Thursday, January 28, 2010

PTSD After A BPD Relationship

I've been out of the relationship with the borderline for nearly 2-1/2 years. Most bad memories are going away. They're mostly gone, but I need to admit that I still carry big scars from the relationship.

I definitely have suffered from Post Traumatic Stress Disorder after the BPD relationship. She scarred me badly.

All the accusations that she made about me took something out of me.

Everything that she said about me, ways that she acted, things that she said, hurt bad.

Past Life Amplified
My ex wife hurt me bad too. I'm not trying to whine here, but she said, usually during her drinking binges, things like, "the only reason that I'm with you is because I don't have to work." Ouch. Probably the one that hurt the most was, "I don't want you tonight, I want him."

Those things scar you. Now, I'm nearly ten years out of that life, but that one was pretty frigging traumatic. I got out of that one. I just had to. It was way too dysfunctional.

Now that I'm thinking about it, the relationship with the borderline was similar to my ex wife's but it was just amplified. She said things blatantly, while my ex wife had to be drunk to make such accusations. Either way, they both said things that were way hurtful, way mean, way too much for one to say to another lover.

In future posts, look for a formal definition of Post Traumatic Stress Disorder, how it happens, what the repercussions are, etc. For now, suffice it to say that you need to be aware of it, what it can do, and how it can affect you. If you were in a full blown borderline relationship, you probably have Post Traumatic Stress Disorder.

Next, we'll look on how to heal from it. We will recover from the BPD relationship.

14 comments:

  1. I used to wonder why I was so different, felt different, and started to think differently while I was with (and after) my relationship with my bpd boyfriend. I couldn't get his weird accusations, belittling or devaluing comments out of my head. I shut down and stopped talking to people for months. I cried and cried. I didn't understand how someone can make you feel such love, and then say and do the meanest things. Then they say you're responsible for it. I've been out for about 9 months and it's just STARTING to get better. I realized I probably had some PTSD. It is truly an awful illness for everyone involved and it's so unstable that you become like it. You start waiting for the other shoe to drop while yearning for the love that they also show. Then you start believing what they say about you and questioning every move you make. It's really just sad and anyone around bpd or who loves someone with bpd will probably need some a lot of time and possible therapy to work through it all. I was so devalued for no reason that it leaves some weird scars.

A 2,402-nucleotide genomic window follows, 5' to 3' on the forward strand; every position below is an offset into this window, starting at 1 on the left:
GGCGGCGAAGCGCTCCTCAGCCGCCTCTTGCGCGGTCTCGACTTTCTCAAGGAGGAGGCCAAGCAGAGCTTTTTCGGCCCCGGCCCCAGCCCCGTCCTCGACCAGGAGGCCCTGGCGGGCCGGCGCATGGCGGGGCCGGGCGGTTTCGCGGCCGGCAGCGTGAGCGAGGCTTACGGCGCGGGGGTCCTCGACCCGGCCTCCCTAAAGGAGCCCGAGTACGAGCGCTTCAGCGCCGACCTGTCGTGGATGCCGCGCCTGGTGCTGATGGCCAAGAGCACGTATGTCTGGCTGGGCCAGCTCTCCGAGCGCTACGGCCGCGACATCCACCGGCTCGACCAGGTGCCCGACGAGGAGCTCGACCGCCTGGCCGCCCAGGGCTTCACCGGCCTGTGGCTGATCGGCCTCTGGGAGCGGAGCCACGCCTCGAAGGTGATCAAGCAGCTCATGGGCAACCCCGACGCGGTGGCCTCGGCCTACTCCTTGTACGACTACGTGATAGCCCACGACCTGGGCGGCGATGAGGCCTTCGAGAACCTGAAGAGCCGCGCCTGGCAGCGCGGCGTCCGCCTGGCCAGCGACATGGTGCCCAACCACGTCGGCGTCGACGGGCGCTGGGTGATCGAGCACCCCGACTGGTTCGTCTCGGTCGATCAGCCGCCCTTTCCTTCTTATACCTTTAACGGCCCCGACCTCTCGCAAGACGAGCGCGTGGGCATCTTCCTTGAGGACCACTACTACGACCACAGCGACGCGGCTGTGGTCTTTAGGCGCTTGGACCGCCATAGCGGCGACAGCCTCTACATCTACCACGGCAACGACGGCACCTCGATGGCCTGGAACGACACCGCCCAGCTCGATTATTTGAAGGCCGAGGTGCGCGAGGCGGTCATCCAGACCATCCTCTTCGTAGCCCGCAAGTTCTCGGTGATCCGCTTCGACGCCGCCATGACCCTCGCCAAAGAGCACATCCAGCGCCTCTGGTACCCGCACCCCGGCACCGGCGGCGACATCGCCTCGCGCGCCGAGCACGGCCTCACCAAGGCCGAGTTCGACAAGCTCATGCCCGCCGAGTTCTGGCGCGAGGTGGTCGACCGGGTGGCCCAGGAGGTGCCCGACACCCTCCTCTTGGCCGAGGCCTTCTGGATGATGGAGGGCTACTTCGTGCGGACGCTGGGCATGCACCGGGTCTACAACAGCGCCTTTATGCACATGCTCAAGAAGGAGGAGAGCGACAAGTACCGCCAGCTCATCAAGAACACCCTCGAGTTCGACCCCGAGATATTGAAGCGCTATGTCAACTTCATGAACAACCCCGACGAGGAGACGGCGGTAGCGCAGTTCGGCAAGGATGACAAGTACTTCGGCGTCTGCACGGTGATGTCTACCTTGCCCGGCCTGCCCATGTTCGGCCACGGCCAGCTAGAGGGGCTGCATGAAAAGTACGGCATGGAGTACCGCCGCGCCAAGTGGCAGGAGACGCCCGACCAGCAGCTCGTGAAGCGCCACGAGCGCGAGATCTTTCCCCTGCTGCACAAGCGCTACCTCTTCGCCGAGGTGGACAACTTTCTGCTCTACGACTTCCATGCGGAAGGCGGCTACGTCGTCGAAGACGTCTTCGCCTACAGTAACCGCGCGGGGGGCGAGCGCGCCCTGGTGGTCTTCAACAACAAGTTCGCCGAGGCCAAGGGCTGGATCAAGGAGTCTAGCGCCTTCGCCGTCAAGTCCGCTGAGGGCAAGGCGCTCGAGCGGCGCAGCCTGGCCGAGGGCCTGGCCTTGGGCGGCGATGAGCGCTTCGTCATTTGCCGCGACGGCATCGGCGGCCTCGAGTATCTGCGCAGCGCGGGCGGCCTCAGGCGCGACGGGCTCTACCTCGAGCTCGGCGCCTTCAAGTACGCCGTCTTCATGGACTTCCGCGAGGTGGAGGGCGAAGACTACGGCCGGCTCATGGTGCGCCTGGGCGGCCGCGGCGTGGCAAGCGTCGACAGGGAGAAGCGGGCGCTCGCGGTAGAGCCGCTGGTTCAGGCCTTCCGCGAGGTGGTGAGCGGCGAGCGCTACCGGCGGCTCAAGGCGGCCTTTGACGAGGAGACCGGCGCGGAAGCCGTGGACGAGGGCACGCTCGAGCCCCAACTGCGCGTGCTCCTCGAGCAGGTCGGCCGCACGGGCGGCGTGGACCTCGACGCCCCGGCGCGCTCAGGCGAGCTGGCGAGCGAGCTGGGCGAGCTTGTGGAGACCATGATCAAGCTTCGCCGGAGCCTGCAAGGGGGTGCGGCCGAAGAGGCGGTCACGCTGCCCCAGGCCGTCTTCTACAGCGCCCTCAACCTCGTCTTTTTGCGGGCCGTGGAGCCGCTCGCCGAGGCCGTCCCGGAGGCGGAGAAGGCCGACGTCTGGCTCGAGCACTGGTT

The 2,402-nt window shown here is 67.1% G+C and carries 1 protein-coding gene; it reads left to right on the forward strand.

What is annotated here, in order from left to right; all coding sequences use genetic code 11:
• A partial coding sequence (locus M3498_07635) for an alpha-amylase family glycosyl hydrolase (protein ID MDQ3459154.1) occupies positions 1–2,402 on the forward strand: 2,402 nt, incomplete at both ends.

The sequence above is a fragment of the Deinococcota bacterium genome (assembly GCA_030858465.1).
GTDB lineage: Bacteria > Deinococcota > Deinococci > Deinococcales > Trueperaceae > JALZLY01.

ReplyDelete
  2. i was married to one for 3 years, i had kids with her and the damage she did to me and the kids is just outrageous, how can one just leave their kids like she did and do some of the things she did to me. She left a year ago and I still have all the memories that she left me with and i dont know how to fix them.

    ReplyDelete
  3. Hi, my name is Crystal. I know this is a bit different than the couple of stories I have read because I have Borderline Personality Disorder. It is really an eye opener to see how harmful we (those with BPD) can be in a relationship. I am 21 y/o and I have been dating the most wonderful man for four and a half months.

    I have tried to create a healthy relationship, but lately I have been falling into a destructive cycle. A.K.A. I nitpick every little thing he says and then get hurt or upset. I don't mean to and I don't know how to stop.

    Every couple of weeks or so I break down. Saying things like "I can't do this" and "I'm not ready for a relationship." Because I don't want to go down that painful path again.

    He being the patient, steady, and happy person he naturally is able to calm me down. But I feel as if I get hurt now almost every time I see him.

    The truth is I scared of myself, and how I will affect him. I don't want him to be sad because of me.

    I know how selfish and rude I can be, and I don't want him to be hurt.

    After reading several sites about BPD relationships, I broke up with him this morning. I am not sure if this is the mature decision or if it is made out of selfishness and fear.

    I need help to become more stable before I can become a whole healthy half of a relationship.

    I'm so terribly sad because we are both hurting now and I am not sure what to do to fix myself.

    ReplyDelete
  4. I'm late but I think I am also suffering from PTSD. I was with my BPD gf for two years before I realized that I didn't trust her emotionally, and even though I wanted to be there for her, everything she said (love me or hate me) boiled down to her BPD and I had no idea what was genuine between us.